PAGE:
I love this idea.
In my leadership book 'Help! What's the secret to leading engineers?' I talk about avoiding black-and-white thinking. A critic of my book said they don’t think black-and-white thinking is a big deal in the workplace and should probably have been left out of the book. I disagree. Black-and-white thinking is rife in so many technical leadership scenarios I get involved in. Black-and-white thinking is the opposite to the mindset of a Chef.
The skill of a good Chef is to provide a balance of ingredients. Take the most common ingredient - salt. Imagine if you had a binary choice of ‘salt’ or ‘no salt’. Say no, and you get zero salt. Say yes, and you get the whole salt cellar. Does the question reflect the mindset of a chef?
The addition of salt is not a black-and-white choice. I want a pinch of salt and I only want it on my eggs and potatoes, not on my bacon.
I see so many work examples where we ask OR questions, instead of AND. Is training valuable? Yes or no? Is this the right or wrong decision? Is this a good or bad employee? Should I focus on customers or staff? Or should I only focus on reducing expenses to increase profits? These situations do not benefit from black and white alternatives. It is much more helpful to think of our choices as a balance of ingredients. Too little salt and the food is bland. Too much and the delectable taste of the meal is ruined.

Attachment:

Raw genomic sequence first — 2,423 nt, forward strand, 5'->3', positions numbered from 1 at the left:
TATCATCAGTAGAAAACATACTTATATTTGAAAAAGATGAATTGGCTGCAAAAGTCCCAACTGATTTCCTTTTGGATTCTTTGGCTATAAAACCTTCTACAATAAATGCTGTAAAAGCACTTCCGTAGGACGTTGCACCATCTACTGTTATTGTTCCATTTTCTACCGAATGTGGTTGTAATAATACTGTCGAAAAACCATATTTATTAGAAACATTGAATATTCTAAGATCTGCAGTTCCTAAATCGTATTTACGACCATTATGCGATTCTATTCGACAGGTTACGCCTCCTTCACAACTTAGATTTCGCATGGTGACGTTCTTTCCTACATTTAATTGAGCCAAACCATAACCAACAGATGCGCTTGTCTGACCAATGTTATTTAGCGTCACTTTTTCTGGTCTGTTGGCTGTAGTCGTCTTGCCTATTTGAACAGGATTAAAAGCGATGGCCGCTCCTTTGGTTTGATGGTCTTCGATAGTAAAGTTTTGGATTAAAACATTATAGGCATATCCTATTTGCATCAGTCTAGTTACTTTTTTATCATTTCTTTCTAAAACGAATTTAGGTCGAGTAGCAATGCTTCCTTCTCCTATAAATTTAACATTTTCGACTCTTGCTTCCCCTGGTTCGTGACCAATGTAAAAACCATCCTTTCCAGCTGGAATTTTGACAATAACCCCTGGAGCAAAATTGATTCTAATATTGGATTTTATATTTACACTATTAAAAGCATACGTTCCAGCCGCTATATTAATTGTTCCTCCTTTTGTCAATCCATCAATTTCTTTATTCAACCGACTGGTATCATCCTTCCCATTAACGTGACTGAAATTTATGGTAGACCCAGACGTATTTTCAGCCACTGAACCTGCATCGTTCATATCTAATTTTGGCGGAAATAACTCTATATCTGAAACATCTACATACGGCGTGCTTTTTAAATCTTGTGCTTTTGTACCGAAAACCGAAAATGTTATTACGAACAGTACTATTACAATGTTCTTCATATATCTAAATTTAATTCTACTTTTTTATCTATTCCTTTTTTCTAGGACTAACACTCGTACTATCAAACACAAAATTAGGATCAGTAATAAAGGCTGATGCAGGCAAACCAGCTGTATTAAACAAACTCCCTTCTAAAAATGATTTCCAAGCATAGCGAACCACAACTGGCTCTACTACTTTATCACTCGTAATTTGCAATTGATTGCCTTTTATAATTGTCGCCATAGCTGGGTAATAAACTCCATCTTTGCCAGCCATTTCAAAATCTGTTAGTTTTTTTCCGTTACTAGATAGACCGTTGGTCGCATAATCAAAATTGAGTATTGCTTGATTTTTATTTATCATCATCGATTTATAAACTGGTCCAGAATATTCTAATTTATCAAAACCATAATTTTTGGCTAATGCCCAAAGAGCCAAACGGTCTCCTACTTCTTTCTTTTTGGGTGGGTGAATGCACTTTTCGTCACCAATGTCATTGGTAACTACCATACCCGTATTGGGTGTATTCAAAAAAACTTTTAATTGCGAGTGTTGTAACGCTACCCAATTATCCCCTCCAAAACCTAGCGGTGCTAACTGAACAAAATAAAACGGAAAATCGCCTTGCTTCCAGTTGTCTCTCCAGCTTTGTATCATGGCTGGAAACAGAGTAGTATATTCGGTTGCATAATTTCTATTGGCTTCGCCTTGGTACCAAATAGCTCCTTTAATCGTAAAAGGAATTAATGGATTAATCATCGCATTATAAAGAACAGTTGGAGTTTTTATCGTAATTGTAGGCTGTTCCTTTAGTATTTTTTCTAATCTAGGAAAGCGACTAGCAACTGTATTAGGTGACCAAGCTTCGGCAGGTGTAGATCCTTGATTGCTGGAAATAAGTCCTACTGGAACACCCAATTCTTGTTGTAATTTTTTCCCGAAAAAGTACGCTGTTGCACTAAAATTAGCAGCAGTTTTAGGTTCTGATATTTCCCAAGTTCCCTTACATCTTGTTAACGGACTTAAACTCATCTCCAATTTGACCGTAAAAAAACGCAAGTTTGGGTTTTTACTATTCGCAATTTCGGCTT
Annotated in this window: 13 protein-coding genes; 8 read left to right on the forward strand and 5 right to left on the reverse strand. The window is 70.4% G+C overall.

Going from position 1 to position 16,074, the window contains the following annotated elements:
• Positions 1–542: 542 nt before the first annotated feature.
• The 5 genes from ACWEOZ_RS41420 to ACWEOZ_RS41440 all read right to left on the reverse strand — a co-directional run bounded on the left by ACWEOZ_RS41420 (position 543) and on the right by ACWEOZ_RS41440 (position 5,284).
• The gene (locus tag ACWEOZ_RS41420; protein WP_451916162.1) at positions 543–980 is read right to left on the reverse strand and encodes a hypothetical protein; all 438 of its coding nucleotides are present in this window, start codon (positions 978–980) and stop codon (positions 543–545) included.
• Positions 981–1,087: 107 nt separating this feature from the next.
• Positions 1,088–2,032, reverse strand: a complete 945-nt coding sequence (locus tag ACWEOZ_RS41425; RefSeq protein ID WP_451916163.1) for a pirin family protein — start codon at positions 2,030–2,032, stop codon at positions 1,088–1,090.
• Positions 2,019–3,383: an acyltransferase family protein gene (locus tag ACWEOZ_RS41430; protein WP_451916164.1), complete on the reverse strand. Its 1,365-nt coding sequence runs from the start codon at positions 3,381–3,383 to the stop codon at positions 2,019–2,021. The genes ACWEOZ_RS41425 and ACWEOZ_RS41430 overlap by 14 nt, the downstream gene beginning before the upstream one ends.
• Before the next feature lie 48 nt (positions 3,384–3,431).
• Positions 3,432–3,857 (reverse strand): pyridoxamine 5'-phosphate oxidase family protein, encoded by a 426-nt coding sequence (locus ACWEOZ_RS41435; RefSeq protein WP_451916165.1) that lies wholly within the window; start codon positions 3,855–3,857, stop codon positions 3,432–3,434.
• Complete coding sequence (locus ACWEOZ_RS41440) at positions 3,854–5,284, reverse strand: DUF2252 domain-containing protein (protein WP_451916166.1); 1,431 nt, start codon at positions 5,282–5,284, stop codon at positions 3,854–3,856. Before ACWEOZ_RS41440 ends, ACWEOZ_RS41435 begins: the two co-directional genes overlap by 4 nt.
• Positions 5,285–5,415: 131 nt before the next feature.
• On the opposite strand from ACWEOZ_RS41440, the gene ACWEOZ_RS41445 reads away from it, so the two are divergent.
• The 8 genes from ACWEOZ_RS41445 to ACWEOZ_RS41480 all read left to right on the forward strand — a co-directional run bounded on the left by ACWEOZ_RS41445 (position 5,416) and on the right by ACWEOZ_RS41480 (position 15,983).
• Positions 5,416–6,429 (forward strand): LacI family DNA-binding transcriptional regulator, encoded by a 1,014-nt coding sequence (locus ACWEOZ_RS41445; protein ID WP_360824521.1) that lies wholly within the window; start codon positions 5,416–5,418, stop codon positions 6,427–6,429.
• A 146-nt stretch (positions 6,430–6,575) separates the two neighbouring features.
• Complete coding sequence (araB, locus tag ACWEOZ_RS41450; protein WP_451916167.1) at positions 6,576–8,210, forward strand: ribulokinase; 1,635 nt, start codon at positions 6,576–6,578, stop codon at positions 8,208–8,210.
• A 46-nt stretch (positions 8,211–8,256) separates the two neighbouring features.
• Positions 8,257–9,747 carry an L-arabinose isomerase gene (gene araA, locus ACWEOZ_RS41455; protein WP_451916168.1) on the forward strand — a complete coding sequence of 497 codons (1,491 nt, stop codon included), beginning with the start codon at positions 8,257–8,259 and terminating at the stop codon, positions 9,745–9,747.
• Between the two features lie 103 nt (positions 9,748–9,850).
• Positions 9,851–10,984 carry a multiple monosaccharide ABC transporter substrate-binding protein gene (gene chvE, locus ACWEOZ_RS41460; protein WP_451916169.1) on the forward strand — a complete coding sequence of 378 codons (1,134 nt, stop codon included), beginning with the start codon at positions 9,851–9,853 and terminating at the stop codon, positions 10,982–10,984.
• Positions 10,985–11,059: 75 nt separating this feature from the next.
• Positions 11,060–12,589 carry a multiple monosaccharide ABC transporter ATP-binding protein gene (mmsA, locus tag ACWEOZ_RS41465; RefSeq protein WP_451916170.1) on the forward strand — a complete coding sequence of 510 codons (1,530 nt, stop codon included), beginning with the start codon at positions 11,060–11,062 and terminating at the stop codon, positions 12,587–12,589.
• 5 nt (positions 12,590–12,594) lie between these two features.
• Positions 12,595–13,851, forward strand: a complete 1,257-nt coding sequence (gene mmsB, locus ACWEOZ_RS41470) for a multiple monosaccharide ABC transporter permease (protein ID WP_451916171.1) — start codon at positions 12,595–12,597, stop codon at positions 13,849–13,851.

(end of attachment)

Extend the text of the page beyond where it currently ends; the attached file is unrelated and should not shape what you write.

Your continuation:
Black and white thinking dumbs down the complex richness of leadership and compromises the benefits of working with smart, rational and intuitive human beings.
What do you think? I’d love to hear your opinion below.